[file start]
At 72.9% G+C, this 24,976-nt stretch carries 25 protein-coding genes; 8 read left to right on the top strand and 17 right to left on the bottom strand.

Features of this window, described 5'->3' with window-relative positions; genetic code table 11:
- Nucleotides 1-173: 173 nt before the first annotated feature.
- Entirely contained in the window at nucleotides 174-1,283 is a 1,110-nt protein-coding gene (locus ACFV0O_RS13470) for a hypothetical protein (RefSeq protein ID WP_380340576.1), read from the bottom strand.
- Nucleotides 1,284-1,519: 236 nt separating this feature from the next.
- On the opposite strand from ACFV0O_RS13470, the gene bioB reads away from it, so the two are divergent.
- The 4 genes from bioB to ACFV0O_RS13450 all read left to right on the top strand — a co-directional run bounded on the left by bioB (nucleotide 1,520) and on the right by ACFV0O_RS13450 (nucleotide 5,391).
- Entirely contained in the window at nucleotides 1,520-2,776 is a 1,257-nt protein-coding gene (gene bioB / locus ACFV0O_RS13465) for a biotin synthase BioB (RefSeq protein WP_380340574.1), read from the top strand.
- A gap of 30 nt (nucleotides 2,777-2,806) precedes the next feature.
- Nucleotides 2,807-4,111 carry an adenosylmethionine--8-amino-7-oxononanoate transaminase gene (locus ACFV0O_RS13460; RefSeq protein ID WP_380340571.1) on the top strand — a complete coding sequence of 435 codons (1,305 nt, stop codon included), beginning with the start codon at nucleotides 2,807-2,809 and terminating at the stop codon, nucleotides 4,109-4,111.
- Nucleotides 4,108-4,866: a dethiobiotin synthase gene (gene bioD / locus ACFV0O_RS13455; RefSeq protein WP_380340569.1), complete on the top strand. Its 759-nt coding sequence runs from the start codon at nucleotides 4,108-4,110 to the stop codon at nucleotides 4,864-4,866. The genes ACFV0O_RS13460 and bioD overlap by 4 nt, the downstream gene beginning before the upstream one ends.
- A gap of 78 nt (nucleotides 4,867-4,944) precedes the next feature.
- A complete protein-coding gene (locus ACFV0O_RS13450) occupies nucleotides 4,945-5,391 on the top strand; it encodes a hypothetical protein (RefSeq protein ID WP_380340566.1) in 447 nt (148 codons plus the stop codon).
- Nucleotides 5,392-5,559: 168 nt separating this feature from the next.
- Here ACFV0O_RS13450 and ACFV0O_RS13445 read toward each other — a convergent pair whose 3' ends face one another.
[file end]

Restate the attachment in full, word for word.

At 72.9% G+C, this 24,976-nt stretch carries 25 protein-coding genes; 8 read left to right on the top strand and 17 right to left on the bottom strand.

Features of this window, described 5'->3' with window-relative positions; genetic code table 11:
- Nucleotides 1-173: 173 nt before the first annotated feature.
- Entirely contained in the window at nucleotides 174-1,283 is a 1,110-nt protein-coding gene (locus ACFV0O_RS13470) for a hypothetical protein (RefSeq protein ID WP_380340576.1), read from the bottom strand.
- Nucleotides 1,284-1,519: 236 nt separating this feature from the next.
- On the opposite strand from ACFV0O_RS13470, the gene bioB reads away from it, so the two are divergent.
- The 4 genes from bioB to ACFV0O_RS13450 all read left to right on the top strand — a co-directional run bounded on the left by bioB (nucleotide 1,520) and on the right by ACFV0O_RS13450 (nucleotide 5,391).
- Entirely contained in the window at nucleotides 1,520-2,776 is a 1,257-nt protein-coding gene (gene bioB / locus ACFV0O_RS13465) for a biotin synthase BioB (RefSeq protein WP_380340574.1), read from the top strand.
- A gap of 30 nt (nucleotides 2,777-2,806) precedes the next feature.
- Nucleotides 2,807-4,111 carry an adenosylmethionine--8-amino-7-oxononanoate transaminase gene (locus ACFV0O_RS13460; RefSeq protein ID WP_380340571.1) on the top strand — a complete coding sequence of 435 codons (1,305 nt, stop codon included), beginning with the start codon at nucleotides 2,807-2,809 and terminating at the stop codon, nucleotides 4,109-4,111.
- Nucleotides 4,108-4,866: a dethiobiotin synthase gene (gene bioD / locus ACFV0O_RS13455; RefSeq protein WP_380340569.1), complete on the top strand. Its 759-nt coding sequence runs from the start codon at nucleotides 4,108-4,110 to the stop codon at nucleotides 4,864-4,866. The genes ACFV0O_RS13460 and bioD overlap by 4 nt, the downstream gene beginning before the upstream one ends.
- A gap of 78 nt (nucleotides 4,867-4,944) precedes the next feature.
- A complete protein-coding gene (locus ACFV0O_RS13450) occupies nucleotides 4,945-5,391 on the top strand; it encodes a hypothetical protein (RefSeq protein ID WP_380340566.1) in 447 nt (148 codons plus the stop codon).
- Nucleotides 5,392-5,559: 168 nt separating this feature from the next.
- Here ACFV0O_RS13450 and ACFV0O_RS13445 read toward each other — a convergent pair whose 3' ends face one another.